The conversation continues over the proposed rezoning of a parcel of land in the Trinity Crossing at Terrace Heights development.
Earlier this month, Lacombe City council voted unanimously in favour of giving second reading to the proposed rezoning.
While the public hearing at the meeting, held earlier this month, was to deal with the rezoning specifically, many of those who spoke at it expressed opposition to the development as well.
Among the concerns cited by residents were too much high density in the area already and other areas, such as downtown Lacombe, would be much better suited for high-density residential developments.
Of course, the obvious answer to why there are no high density developments happening in downtown Lacombe is that downtown is lacking vacant lots in which to build them.
Jennifer Kirchner, planner for the City of Lacombe, said that Lacombe’s downtown is quite old and at the time most of it was developed, high-density developments were not thought of because they were not needed and no one had the foresight to think they might be necessary sometime in the future.
“I’m sure that people who live downtown would have the same argument of ‘Why isn’t it in the new areas?’” said Kirchner.
Kirchner said that when infill does happen downtown, it is traditionally four-plexes, row houses and other multifamily units that are built.
She added there may not be high-density apartment complexes downtown but the size of the lots in that area, which were zoned decades ago, are not suitable for those types of development.
However, the City of Lacombe is already taking steps towards remedying the lack of density downtown.
Kirchner said the City recently completed its Downtown Area Redevelopment Plan (DARP) which contains a lot of properties that have been re-zoned for higher density should they be developed in the future.
The reason higher density developments appear to be happening in the newer areas of Lacombe is because that’s where there is room to build developments of any density, said Kirchner.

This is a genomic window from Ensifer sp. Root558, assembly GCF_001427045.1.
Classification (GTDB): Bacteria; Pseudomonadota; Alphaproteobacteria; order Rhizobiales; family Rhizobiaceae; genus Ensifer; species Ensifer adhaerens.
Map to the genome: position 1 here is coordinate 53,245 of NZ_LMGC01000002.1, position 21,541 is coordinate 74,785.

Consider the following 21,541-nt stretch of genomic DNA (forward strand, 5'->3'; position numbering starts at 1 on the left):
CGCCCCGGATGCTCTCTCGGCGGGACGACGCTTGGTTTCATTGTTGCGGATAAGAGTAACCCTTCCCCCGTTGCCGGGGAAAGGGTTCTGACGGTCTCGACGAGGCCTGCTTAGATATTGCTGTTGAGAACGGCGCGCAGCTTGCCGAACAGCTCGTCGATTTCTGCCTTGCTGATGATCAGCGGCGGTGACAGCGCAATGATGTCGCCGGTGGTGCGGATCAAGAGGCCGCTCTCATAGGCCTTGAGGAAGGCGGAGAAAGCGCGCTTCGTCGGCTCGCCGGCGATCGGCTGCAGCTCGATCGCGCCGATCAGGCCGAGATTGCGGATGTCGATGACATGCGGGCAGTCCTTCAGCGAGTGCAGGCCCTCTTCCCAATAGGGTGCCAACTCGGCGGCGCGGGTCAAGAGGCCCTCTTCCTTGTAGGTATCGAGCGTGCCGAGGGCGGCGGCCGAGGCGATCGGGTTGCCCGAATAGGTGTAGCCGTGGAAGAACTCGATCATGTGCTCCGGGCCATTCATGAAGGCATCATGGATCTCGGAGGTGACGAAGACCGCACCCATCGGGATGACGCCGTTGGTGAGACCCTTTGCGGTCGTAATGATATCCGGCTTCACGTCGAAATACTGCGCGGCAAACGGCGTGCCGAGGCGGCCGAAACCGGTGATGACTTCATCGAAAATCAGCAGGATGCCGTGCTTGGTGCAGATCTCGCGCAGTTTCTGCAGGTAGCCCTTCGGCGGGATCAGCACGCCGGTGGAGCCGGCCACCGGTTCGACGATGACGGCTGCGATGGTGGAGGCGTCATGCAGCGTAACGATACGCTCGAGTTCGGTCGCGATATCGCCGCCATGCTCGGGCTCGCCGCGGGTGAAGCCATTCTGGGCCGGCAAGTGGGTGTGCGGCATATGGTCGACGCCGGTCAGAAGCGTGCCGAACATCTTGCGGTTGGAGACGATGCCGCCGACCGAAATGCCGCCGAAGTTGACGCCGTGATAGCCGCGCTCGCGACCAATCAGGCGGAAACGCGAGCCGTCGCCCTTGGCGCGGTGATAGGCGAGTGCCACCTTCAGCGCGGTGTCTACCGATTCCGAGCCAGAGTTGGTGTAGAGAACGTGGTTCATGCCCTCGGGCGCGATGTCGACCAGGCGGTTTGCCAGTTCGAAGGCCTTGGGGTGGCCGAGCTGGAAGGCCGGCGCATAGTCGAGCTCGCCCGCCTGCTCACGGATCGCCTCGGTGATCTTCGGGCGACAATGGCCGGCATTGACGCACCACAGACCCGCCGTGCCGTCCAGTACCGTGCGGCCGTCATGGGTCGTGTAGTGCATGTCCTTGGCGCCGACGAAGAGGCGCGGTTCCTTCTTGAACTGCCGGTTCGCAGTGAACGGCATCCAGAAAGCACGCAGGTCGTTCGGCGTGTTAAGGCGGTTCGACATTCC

“It’s something that you will see in any area where a new quarter-section is developed,” said Kirchner.
“That’s when you are going to see maybe more diversity than you are used to because of its newer areas.”
Several of the residents who attended the public hearing were also somewhat confused about why Trinity Crossing, a new project, was being treated as part of the Terrace Heights development.
Kirchner said that the reason for this is because Trinity Crossing actually is part of the Terrace Heights development, even though it may not look like it.
Kirchner said that when development for Terrace Heights began, the area for Trinity Crossing was earmarked for future development at the same time.
Technically, this makes Trinity Crossing a different phase of the Terrace Heights development rather than a different project entirely, added Kirchner.
“Usually, you would see it as phasing,” said Kirchner. “In this case the property owners decided to do two different sub-developments.”
At this point, it is unlikely that changes to the development will be made to address the public’s concerns.
Kirchner said the outline plan for the proposed development has already been approved by council meaning any changes to the development would have to be made by the developer.
City council still has the ability to stop the development from going ahead at all, but cannot make changes to the plan themselves.
That is not to say those concerns will not be addressed though. Kirchner said that some issues can still be dealt with in ways other than making changes to the development.
For example, traffic and speeding or reckless motorists, two concerns that were brought up in the public hearing, can be dealt with by increased police presence rather than changes to the plan.
“It’s more of an enforcement issue.”